December 14, 2001
Many optical guidance sensors view the outside world through a protective window of some kind. These windows are not merely an adjunct to the system but rather an integral component. Nominal properties of these windows are taken into consideration in the optical design of the overall sensor. For missile applications, there are certain flight conditions that affect these windows (through aerodynamic heating) and hence the imaging performance of the sensor. Subsequently, this change in optical performance affects the guidance of the vehicle in a dynamic sense. Presented in this lecture is a series of optical techniques for assessing the performance of these windows. This assessment is of the complete thermo-mechanical behavior as well as the bottom line impact on the image quality of the sensor that looks through the window. The entire discussion serves as a vehicle for emphasizing the role that fundamental research plays in the everyday mission of APL and its often critical role in achieving major programmatic milestones.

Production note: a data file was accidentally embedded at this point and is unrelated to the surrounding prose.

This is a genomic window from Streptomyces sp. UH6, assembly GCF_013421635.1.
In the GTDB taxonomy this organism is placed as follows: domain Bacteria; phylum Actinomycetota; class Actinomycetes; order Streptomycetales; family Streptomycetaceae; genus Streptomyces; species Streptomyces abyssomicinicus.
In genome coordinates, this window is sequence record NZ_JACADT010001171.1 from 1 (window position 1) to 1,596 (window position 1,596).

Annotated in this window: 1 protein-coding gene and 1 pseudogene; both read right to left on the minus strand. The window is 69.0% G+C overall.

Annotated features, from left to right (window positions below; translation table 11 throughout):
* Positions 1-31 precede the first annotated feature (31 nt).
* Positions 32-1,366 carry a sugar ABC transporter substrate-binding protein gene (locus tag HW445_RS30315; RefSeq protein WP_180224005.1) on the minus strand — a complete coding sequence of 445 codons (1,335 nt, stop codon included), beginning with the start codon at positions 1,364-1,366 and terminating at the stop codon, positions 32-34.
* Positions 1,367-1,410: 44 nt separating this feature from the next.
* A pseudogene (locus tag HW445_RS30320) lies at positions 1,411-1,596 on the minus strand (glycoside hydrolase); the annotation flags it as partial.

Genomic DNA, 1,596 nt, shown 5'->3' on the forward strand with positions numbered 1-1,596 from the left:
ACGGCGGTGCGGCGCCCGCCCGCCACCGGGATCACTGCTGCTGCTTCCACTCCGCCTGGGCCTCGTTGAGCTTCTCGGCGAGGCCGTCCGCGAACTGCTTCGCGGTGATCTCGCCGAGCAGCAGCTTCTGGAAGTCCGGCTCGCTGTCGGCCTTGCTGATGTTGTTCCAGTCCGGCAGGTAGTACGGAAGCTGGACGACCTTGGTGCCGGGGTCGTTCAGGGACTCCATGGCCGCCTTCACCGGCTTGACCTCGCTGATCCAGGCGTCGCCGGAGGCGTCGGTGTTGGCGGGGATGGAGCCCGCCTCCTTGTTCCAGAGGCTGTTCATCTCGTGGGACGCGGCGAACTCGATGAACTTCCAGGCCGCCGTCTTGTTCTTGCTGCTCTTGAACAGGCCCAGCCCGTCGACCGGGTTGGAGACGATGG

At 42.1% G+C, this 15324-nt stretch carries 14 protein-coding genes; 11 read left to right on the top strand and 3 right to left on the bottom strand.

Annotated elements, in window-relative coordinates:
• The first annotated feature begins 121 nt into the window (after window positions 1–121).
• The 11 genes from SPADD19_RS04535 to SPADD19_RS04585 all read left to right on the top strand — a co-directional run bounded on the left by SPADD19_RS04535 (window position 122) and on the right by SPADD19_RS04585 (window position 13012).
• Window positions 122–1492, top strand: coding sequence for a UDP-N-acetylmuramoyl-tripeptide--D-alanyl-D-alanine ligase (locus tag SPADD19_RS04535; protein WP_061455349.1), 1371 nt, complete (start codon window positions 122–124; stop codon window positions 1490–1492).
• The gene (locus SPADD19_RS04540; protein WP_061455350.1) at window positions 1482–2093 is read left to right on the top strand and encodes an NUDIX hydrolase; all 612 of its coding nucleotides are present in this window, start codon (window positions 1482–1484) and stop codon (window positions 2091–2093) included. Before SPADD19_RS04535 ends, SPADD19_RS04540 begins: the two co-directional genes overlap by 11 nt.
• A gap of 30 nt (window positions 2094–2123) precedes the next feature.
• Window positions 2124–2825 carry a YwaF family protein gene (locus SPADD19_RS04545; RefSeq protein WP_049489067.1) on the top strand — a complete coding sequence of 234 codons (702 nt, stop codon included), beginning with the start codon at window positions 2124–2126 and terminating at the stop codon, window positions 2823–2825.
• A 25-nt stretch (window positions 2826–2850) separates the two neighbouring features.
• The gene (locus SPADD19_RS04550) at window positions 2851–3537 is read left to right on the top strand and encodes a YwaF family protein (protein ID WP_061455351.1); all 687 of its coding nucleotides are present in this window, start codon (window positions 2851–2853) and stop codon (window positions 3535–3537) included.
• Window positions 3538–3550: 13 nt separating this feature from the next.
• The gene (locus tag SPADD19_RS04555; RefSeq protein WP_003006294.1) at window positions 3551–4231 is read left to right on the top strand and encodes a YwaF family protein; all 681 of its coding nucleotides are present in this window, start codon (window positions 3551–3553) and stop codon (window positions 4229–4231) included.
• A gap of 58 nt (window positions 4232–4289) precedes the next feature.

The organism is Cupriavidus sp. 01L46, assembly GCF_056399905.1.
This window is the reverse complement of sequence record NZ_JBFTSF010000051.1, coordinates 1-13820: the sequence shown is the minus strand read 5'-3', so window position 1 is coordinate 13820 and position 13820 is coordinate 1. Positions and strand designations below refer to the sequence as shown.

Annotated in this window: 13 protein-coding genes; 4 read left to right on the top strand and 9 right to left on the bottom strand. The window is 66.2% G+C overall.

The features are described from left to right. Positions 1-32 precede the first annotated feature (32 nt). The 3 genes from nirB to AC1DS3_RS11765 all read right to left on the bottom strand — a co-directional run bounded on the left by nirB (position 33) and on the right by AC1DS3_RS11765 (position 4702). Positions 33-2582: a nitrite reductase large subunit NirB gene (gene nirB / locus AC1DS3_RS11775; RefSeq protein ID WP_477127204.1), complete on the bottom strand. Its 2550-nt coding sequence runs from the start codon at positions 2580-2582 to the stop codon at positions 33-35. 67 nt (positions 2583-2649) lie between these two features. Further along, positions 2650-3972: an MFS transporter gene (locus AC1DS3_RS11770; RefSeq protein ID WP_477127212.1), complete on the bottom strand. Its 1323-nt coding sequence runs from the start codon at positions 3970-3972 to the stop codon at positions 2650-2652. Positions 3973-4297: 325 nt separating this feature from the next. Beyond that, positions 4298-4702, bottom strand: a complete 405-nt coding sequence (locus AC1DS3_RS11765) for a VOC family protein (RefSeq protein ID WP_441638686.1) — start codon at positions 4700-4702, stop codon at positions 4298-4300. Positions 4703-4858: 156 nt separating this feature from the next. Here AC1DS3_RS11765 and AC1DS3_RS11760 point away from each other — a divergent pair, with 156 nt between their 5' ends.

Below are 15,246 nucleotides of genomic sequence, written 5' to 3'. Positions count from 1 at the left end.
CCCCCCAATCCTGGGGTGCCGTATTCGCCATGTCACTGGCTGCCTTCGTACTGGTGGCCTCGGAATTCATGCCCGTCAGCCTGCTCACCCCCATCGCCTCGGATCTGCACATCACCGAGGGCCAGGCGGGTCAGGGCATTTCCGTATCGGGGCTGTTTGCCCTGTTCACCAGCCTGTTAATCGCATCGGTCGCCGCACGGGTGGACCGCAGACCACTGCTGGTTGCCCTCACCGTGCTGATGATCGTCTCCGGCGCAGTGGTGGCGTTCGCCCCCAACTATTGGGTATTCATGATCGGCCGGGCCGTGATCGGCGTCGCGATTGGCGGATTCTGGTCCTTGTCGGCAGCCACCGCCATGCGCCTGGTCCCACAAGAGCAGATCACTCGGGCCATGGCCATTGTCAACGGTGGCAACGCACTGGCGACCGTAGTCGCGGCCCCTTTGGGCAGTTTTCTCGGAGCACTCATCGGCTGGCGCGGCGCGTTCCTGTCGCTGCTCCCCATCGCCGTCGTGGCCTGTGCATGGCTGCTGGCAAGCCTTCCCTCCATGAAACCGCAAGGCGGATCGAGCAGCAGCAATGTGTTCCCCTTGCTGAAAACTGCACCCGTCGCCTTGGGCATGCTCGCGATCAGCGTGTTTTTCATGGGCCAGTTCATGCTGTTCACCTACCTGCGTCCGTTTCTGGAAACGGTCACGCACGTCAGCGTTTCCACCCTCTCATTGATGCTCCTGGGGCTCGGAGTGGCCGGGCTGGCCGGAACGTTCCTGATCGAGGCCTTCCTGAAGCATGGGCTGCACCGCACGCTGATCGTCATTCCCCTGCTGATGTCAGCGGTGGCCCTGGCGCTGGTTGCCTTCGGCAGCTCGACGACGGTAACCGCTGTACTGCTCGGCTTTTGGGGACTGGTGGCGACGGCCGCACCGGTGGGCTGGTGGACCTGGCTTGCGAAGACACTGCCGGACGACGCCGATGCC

Dr. Donald Duncan received the B.S. (1970) from the University of Kentucky, and the M.S. (1973) and Ph.D. (1977) degrees from the Ohio State University, all in Electrical Engineering. From 1977 until 1983, he worked at Pacific-Sierra Research Corporation where he performed research on laser propagation through turbulent, aerosol-laden media. He joined the Applied Physics Laboratory in 1983 as a Senior Staff Engineer, specializing in physical optics. A member of the APL Principal Professional Staff since 1989, he is currently the Section Supervisor of the Phenomenology and Measurements section of the Electooptics Group of ADSD. Since 1987, he has taught courses in Fourier and statistical optics, laser engineering, optical techniques in non-destructive evaluation (NDE), and stochastic processes at the Homewood campus and in the Part-Time Engineering program at APL. For the academic year 1992-1993 he was the J. H. Fitzgerald Dunning Visiting Professor in the Department of Materials Science and Engineering where he conducted research on the use of laser speckle techniques in NDE. Since 1995, he has held an appointment as Associate Professor of Ophthalmology in the Department of Medicine, where he is involved in researching the epidemiology of cataract.